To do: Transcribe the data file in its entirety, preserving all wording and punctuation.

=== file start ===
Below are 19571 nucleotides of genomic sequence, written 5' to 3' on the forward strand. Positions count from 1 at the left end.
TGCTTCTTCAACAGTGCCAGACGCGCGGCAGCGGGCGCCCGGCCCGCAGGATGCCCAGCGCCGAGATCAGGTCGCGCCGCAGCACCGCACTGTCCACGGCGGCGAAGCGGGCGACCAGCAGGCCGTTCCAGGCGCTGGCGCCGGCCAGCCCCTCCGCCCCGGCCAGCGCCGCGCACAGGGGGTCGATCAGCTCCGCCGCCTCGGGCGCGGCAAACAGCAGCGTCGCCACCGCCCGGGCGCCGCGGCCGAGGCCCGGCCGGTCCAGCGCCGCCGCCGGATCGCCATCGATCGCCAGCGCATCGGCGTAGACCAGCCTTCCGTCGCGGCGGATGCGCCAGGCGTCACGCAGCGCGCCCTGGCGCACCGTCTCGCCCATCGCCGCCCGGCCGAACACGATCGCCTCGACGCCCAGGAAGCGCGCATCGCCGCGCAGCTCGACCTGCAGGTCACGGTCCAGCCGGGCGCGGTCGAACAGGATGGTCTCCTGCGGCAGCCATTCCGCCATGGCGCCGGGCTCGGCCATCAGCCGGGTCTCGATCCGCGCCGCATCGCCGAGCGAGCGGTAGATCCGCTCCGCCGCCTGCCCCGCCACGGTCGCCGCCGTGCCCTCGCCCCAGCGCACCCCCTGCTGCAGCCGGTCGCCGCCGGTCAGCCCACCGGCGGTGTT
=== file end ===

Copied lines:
Below are 19571 nucleotides of genomic sequence, written 5' to 3' on the forward strand. Positions count from 1 at the left end.
TGCTTCTTCAACAGTGCCAGACGCGCGGCAGCGGGCGCCCGGCCCGCAGGATGCCCAGCGCCGAGATCAGGTCGCGCCGCAGCACCGCACTGTCCACGGCGGCGAAGCGGGCGACCAGCAGGCCGTTCCAGGCGCTGGCGCCGGCCAGCCCCTCCGCCCCGGCCAGCGCCGCGCACAGGGGGTCGATCAGCTCCGCCGCCTCGGGCGCGGCAAACAGCAGCGTCGCCACCGCCCGGGCGCCGCGGCCGAGGCCCGGCCGGTCCAGCGCCGCCGCCGGATCGCCATCGATCGCCAGCGCATCGGCGTAGACCAGCCTTCCGTCGCGGCGGATGCGCCAGGCGTCACGCAGCGCGCCCTGGCGCACCGTCTCGCCCATCGCCGCCCGGCCGAACACGATCGCCTCGACGCCCAGGAAGCGCGCATCGCCGCGCAGCTCGACCTGCAGGTCACGGTCCAGCCGGGCGCGGTCGAACAGGATGGTCTCCTGCGGCAGCCATTCCGCCATGGCGCCGGGCTCGGCCATCAGCCGGGTCTCGATCCGCGCCGCATCGCCGAGCGAGCGGTAGATCCGCTCCGCCGCCTGCCCCGCCACGGTCGCCGCCGTGCCCTCGCCCCAGCGCACCCCCTGCTGCAGCCGGTCGCCGCCGGTCAGCCCACCGGCGGTGTT